This topic is to discuss the following lesson:
In this statement here - “What if I wanted to send 80% of the outgoing traffic on the primary link and 20% down the backup link? That’s not going to happen here but with BGP it’s possible.”
How would you configure an 80/20 split for example using BGP (or any ratio…just as an example)?
Good question, there’s not a really short answer to it With routing protocols like RIP, OSPF or EIGRP we use default routes for outbound traffic so we really don’t know anything about the destination. When we use BGP, it’s possible that we learn about all possible destinations (entire Internet routing table) or a partial routing table.
BGP uses a lot of different attributes (weight, local preference, metric, etc) that we can use to decide which path we use for certain destinations. You can use these for traffic engineering to send an X amount of traffic to one BGP neighbor and the rest to another neighbor.
Another option is something called “bgp dmzlink-bw”. This allows you to do load balancing based on the bandwidth.
Thanks Rene, appreciate the replies as always.
My company have two ISP connections but we only use 1 for all our traffic and the other was is for backup situation. We were planning to buy a netgear router (http://www.netgear.com.au/business/products/security/FVS336G.aspx#tab-features). There are two WAN port and it has load sharing capability. Are you saying that in the configuration we will not be able to set 80% to ISP 1 and 20% to ISP2 and it will be 50/50 distribution only? and if we do want to send 80% trafic through 1 ISP and 20% through another we don’t have an other option but to buy beefy routers to run BGP. Moreover, I heard that bgp is more about controlling incoming traffic flow from multiple ISPs to your network (you may be running multiple webserver in your network)rather than outgoing traffic from your network?
It depends on the router, maybe it’s possible. You will have two default routers so most routers will just do “per packet” or “per destination” load balancing and you will have about 50/50 load balancing. Some routers might check the current load of the interfaces and then select the outgoing interface…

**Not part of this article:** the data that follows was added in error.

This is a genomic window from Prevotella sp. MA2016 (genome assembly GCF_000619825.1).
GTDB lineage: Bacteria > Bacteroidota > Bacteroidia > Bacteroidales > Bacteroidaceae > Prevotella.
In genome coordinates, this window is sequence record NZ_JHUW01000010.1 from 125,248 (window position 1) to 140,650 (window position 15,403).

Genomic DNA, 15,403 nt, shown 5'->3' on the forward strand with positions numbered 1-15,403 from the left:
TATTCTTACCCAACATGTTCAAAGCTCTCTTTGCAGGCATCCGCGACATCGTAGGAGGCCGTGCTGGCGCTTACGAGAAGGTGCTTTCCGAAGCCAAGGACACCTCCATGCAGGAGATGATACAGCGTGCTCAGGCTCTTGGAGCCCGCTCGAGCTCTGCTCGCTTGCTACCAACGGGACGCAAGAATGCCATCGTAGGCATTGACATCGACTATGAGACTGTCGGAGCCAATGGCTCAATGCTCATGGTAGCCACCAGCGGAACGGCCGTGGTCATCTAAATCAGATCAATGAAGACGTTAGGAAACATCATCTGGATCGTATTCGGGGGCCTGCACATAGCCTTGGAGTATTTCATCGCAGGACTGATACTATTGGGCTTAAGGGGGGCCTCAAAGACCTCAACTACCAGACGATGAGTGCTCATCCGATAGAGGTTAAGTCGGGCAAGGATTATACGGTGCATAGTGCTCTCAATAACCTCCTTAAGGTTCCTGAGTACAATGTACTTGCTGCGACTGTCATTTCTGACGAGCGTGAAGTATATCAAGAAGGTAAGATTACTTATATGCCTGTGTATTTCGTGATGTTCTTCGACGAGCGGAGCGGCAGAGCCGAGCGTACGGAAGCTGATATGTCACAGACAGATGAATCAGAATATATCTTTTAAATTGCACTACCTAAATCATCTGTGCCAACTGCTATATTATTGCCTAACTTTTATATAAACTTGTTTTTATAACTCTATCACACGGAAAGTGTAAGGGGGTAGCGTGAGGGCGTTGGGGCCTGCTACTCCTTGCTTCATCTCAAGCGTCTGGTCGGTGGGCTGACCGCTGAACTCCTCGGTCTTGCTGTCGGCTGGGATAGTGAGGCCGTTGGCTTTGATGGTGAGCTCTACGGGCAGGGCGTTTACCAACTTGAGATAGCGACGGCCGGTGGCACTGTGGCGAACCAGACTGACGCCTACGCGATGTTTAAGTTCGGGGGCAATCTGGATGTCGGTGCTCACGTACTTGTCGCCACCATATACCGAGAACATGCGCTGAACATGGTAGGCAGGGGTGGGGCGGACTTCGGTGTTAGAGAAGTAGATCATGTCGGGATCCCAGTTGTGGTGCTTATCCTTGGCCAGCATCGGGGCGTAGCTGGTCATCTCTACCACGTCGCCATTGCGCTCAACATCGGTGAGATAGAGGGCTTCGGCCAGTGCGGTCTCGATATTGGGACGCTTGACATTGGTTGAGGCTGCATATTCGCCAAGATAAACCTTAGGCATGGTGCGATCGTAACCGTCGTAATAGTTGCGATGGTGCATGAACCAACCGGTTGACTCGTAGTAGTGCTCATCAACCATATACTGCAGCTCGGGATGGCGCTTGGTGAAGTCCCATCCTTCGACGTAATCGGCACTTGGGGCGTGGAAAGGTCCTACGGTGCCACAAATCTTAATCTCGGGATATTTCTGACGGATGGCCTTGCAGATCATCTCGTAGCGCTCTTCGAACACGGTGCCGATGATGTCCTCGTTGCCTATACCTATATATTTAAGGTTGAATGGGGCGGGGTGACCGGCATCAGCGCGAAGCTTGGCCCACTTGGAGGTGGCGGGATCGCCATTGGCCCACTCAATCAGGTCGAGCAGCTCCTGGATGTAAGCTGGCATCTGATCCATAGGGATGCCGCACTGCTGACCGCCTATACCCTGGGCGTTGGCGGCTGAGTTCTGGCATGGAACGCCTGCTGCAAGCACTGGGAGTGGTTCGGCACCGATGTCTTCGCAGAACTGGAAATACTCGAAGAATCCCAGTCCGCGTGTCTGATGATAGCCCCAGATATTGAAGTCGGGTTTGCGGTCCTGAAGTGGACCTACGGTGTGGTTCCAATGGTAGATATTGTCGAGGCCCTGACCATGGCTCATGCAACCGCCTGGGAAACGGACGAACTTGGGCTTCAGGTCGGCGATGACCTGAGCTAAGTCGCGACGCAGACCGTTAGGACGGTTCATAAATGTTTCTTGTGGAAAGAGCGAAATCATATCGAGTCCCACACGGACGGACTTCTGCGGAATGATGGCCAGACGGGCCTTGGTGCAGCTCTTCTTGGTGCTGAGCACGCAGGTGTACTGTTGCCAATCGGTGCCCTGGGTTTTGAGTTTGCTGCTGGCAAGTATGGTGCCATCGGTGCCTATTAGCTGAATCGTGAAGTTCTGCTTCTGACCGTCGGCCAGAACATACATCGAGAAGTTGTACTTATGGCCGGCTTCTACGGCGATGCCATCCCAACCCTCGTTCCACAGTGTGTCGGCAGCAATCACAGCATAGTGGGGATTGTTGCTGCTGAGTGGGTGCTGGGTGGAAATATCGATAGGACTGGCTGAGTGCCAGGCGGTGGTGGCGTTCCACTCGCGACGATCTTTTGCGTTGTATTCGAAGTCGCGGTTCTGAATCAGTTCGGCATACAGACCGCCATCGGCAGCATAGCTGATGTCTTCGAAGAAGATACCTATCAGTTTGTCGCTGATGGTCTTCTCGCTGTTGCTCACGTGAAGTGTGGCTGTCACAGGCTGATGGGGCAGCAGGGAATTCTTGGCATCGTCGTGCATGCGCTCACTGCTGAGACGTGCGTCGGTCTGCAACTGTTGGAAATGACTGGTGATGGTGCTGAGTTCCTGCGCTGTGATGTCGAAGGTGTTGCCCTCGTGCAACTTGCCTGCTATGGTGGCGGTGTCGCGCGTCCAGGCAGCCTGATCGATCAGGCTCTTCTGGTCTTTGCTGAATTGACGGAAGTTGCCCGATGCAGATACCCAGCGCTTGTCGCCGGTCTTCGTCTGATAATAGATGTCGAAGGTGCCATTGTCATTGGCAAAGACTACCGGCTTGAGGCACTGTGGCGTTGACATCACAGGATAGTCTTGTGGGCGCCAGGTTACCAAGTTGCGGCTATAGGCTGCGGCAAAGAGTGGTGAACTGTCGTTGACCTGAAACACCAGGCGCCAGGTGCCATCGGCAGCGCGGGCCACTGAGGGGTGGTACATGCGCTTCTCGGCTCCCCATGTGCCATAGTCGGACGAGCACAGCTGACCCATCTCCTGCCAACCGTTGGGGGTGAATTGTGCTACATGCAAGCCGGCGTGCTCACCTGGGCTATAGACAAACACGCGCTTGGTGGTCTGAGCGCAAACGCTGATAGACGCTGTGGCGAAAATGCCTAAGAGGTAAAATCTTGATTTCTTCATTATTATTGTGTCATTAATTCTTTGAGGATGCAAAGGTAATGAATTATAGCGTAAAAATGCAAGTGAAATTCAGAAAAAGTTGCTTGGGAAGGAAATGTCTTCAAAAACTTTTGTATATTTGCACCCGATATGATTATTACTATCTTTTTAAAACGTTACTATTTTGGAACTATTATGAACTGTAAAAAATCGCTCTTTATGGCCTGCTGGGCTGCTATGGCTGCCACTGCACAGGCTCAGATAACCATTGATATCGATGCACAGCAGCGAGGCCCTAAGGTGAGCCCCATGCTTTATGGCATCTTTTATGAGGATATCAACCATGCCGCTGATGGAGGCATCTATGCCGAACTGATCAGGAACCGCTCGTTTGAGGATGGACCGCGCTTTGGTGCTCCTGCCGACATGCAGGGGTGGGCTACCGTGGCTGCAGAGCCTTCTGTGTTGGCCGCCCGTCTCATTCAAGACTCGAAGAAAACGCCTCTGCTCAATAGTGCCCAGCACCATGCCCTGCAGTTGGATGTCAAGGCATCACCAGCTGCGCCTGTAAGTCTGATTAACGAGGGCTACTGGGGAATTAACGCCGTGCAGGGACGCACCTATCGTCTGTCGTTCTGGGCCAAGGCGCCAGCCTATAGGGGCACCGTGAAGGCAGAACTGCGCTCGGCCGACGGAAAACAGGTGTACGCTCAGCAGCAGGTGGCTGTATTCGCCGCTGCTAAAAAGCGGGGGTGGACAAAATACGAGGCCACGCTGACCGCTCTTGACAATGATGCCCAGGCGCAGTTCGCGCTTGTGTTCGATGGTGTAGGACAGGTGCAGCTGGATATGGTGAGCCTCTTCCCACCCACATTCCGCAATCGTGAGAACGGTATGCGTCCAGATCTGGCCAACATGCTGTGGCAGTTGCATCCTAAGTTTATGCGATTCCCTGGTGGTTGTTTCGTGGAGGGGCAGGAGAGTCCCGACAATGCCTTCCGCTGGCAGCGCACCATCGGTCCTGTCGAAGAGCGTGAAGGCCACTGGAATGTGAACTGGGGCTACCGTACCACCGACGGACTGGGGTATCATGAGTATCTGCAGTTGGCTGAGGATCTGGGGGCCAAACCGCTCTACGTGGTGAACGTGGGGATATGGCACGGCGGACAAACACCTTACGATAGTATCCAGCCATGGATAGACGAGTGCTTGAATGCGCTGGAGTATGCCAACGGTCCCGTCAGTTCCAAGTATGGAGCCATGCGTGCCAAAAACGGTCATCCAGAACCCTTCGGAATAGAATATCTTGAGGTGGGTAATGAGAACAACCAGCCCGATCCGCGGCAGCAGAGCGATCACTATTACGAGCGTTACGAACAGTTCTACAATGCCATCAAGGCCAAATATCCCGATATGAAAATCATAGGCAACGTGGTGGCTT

BGP is typically used to advertise your public IP space. You can also use it for outbound load balancing if you receive more than just the default route from your ISPs. Also, by using AS path prepending and/or MED we can influence how traffic enters our network.
Hi Rene! You write excellent articles about networking!
I have just started learn BGP, and there is question that bother me. I attached screenshot from some site, and as you can this is wireshark capture. Router sends bgp packets “OPEN Message, KEEPALIVE Message” and “KEEPALIVE Message, KEEPALIVE Message”. Meaning there are two messages in one packets. Why BGP process do that? I test that and in very beginning of bgp session initiation routers send “update message, update message” (meaning there are two update messages in one packet) to each other.
Thanks, glad to hear you like it!
That capture looks weird…I haven’t seen it before and I can’t find anything about it. Where did you find it?
Seeing multiple update messages in one frame is normal but I haven’t seen open + keepalive combined. Here’s a wireshark capture I just did on two IOS 15 routers with external BGP:
Thank you for response.
I have seen it on http://linkmeup.ru/blog/65.html. That artcile is written in Russian, so I assume you will have difficulties to read it. But there is article in English with similar wireshark captures. http://www.4pronetworks.co.uk/blog/asa-bgp-pass-through/ written in English.
You said that two multiple update in one message it’s normal. Could you explain this?
I took a look, with google translate I can get pretty far
About the update message…
- When the path attributes for prefixes are the same then BGP will combine them in a single update message.
- When the path attributes for prefixes are different then BGP will use multiple updates messages but they can be in the same frame.
Take a look at these two wireshark captures. In the first one the path attributes are the same and in the second one they are different.
Hope this helps.
Excellent explanation about multiple updates messages when the path attributes for prefixes are different. But I think there is another reason for such behavior. As you can see in your capture: https://www.cloudshark.org/captures/89f1795591f6 second update message is empty.
I get the same behavior in GNS3 when routers start session between each other they send “update message, update message” to each other and where second update is empty. I attaches screenshot from your capture.